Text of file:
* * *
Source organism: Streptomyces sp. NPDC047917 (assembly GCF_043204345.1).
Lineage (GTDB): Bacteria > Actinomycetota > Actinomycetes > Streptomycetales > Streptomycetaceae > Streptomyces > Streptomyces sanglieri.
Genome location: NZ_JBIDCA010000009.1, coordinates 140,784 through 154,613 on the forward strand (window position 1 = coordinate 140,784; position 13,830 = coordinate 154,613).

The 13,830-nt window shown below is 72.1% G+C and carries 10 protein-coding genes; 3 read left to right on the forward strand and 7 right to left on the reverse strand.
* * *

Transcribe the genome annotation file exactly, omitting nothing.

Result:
Source organism: Streptomyces sp. NPDC047917 (assembly GCF_043204345.1).
Lineage (GTDB): Bacteria > Actinomycetota > Actinomycetes > Streptomycetales > Streptomycetaceae > Streptomyces > Streptomyces sanglieri.
Genome location: NZ_JBIDCA010000009.1, coordinates 140,784 through 154,613 on the forward strand (window position 1 = coordinate 140,784; position 13,830 = coordinate 154,613).

The 13,830-nt window shown below is 72.1% G+C and carries 10 protein-coding genes; 3 read left to right on the forward strand and 7 right to left on the reverse strand.